The Kosher Gourmet by Steve Petusevsky Exploring ingredients as edible-stuffed containers (TWO RECIPES + TIPS & TECHINQUES)

Jewish World Review Oct. 9, 2007 / 27 Tishrei 5768

On a roll in Iraq: The U.S. and its Sunni allies are dismantling al-Qaida

By Jack Kelly

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http://www.JewishWorldReview.com | The last days on earth of Abu Osama al-Tunisi apparently were filled with anxiety: "We are desperate for your help," he said in a letter to al-Qaida chieftains. A copy of the letter was found by U.S. troops sifting through the rubble of the building in Musayb, about 40 miles south of Baghdad, where on Sept. 25 Mr. Tunisi had been meeting with two local al-Qaida operatives when an F-16 cut their discussion short.

Mr. Tunisi was a key member of the rapidly dwindling inner circle of Abu Ayoub al-Masri, the al-Qaida chieftain in Iraq. Another key member, Abou Yaakoub al-Masri, an intimate of Osama bin Laden's deputy, Ayman al-Zawahiri, was killed Aug. 31 near the northern Baghdad suburb of Tarmiyah.

Mr. Tunisi was responsible for bringing foreign al-Qaida recruits into Iraq and placing them in operational cells, U.S. military spokesmen said. That effort suffered a major blow when "Muthanna," the al-Qaida emir for the Iraq-Syrian border region, was killed in early September.

Messrs. Masri are both Egyptian. Mr. Tunisi was, as his nom de guerre indicates, Tunisian. Found near the body of the late Mr. Muthanna was a list of 500 foreign al-Qaida fighters. More than 80 percent of the suicide bombings in Iraq have been conducted by foreigners, the U.S. military estimates. Yet most Democrats continue to describe the conflict as a civil war.

Mr. Tunisi and Mr. Muthanna were among 28 local, city or regional al-Qaida leaders killed or captured in September. Two other very big shots nailed last month were Muhammad al-Afari, who was responsible for the bloody attack on the Kurdish Yazidi sect in August, and Abu Taghrid, who ran a car-bomb network.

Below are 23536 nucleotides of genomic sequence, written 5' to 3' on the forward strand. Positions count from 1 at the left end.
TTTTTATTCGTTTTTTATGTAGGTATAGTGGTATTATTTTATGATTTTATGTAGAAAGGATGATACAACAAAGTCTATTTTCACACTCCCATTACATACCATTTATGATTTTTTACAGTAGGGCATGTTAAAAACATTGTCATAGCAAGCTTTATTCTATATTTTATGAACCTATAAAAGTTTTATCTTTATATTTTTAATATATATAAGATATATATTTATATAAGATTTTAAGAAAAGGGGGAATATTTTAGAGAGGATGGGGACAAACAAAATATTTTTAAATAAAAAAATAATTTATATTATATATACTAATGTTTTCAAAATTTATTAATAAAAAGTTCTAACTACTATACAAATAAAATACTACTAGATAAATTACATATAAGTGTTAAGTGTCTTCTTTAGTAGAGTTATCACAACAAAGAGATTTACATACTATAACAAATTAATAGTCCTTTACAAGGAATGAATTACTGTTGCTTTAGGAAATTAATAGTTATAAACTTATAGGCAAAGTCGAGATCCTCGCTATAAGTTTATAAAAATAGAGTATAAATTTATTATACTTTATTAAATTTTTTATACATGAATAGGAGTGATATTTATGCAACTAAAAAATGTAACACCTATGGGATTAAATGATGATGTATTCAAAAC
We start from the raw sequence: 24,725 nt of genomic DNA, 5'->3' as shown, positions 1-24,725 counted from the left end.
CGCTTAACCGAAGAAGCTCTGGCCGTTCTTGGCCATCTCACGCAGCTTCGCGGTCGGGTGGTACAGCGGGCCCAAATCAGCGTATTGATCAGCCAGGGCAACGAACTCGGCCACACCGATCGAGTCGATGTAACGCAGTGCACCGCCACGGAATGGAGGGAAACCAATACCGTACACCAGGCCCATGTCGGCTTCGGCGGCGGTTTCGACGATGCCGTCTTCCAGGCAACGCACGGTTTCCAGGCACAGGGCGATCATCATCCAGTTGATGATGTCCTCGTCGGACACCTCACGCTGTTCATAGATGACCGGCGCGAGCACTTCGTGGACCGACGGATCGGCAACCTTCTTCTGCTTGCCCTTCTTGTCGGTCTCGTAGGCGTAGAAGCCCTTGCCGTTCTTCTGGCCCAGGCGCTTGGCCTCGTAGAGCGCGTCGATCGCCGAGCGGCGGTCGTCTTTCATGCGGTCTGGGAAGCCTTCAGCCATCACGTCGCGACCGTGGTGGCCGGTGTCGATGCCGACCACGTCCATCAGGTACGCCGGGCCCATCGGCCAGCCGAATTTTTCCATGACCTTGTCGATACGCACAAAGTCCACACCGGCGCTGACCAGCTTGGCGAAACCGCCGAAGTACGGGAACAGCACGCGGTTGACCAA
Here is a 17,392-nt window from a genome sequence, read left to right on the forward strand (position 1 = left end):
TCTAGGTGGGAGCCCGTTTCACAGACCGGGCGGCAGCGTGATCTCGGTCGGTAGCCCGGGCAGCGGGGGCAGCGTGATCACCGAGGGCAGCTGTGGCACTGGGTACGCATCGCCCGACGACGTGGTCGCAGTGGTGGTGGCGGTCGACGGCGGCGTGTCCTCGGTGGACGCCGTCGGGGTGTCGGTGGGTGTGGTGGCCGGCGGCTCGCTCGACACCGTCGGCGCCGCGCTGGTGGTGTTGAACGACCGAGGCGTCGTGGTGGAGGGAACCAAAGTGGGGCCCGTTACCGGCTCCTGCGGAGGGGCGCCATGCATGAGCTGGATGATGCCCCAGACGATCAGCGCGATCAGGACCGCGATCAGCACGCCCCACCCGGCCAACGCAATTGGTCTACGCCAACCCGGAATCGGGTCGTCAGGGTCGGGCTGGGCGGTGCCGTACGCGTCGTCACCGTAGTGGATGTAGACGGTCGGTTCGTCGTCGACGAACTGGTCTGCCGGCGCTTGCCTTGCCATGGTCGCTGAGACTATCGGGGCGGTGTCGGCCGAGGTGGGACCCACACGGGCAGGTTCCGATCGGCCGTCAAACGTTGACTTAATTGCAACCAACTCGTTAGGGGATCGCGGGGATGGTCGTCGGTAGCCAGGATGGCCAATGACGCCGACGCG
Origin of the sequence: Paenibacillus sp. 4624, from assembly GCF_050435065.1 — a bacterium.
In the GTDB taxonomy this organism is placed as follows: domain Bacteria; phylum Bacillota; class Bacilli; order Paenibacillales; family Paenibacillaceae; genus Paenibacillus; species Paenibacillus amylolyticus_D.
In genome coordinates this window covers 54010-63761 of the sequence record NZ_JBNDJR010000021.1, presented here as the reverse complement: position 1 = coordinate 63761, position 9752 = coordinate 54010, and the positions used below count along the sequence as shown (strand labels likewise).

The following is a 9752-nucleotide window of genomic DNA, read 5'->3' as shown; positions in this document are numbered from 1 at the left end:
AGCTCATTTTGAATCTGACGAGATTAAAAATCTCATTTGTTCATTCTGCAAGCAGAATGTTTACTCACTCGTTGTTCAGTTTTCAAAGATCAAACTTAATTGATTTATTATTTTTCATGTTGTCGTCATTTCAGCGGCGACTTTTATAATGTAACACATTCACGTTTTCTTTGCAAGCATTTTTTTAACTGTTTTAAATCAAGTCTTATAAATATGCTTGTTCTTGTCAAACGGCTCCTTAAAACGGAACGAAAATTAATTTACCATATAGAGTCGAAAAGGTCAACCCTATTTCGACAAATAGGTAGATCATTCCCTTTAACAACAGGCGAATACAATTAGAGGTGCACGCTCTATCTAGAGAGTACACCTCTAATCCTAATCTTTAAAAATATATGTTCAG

Mr. Tunisi wasn't alone in calling for help. "Al-Qaida has lost half its leadership over the summer, and American intelligence collectors have amassed a huge number of desperate messages from al-Qaida leaders and operatives," said StrategyPage.

The beat goes on. On Oct. 2, U.S. and Iraqi forces arrested an al-Qaida financier in the Baghdad suburb of Kindi. The financier is said to have had $100 million on hand to fund terror operations.

The collapse of al-Qaida's networks in Iraq is the chief reason why both U.S. casualties and Iraqi civilian deaths plunged in September, despite an increased operations tempo.

"Terror attacks are down by more than half because al-Qaida keeps getting run out of their refuges, and, in desperation, keeps asking each other for help," StrategyPage said. "When the terrorists are unable to escape, they more frequently surrender, rather than fight to the death. This is a sign of falling morale."

The Pittsburgh Post-Gazette printed on the top of its front page on Oct. 2 a story about the plunge in U.S. casualties. But this was an exception. Most news organizations mentioned the drop in casualties on inside pages, if at all, and none that I am aware of has reported prominently on the devastating losses of al-Qaida in Iraq.

"That the media are no longer much interested in Iraq is a sure sign things are going well there," said Investors Business Daily in an editorial Oct. 1.

As the death toll for both U.S. soldiers and Iraqi civilians was falling, House Speaker Nancy Pelosi continued to talk about "rising levels of violence in Iraq." If the facts on the ground are uncongenial, make up your own.

British Mideast expert Bartle Bull thinks it soon will be impossible to ignore the good news from Iraq. In an article this month in the British magazine Prospect titled "Mission Accomplished," Mr. Bull wrote: "With most Sunni factions now seeking a deal, the big questions in Iraq have been resolved positively. The country remains one; it has embraced democracy and avoided all-out civil war."

The Sunnis, even the ex-Baathists, have turned on al-Qaida and are seeking a deal, and the predominantly Shiite government is willing to make one, Mr. Bull said. More than 14,000 Sunnis in Anbar province, once al-Qaida's stronghold, have joined the Iraqi army and police since the troop surge began.

"The Sunni insurgents have recognized that there is little point fighting a strong and increasingly skilled enemy — the U.S. — that is on the right side of Iraq's historical destiny and has a political leadership that ... responds to setbacks by trying harder," Mr. Bull said.

"There is even less point doing so when you are a discredited minority, as the Sunnis are after 35 years of Baathism, followed by their disastrous insurgency, and the enemy (the U.S.) is in fact your main guarantor of a fair place at the national table."

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JWR contributor Jack Kelly, a former Marine and Green Beret, was a deputy assistant secretary of the Air Force in the Reagan administration. Comment by clicking here.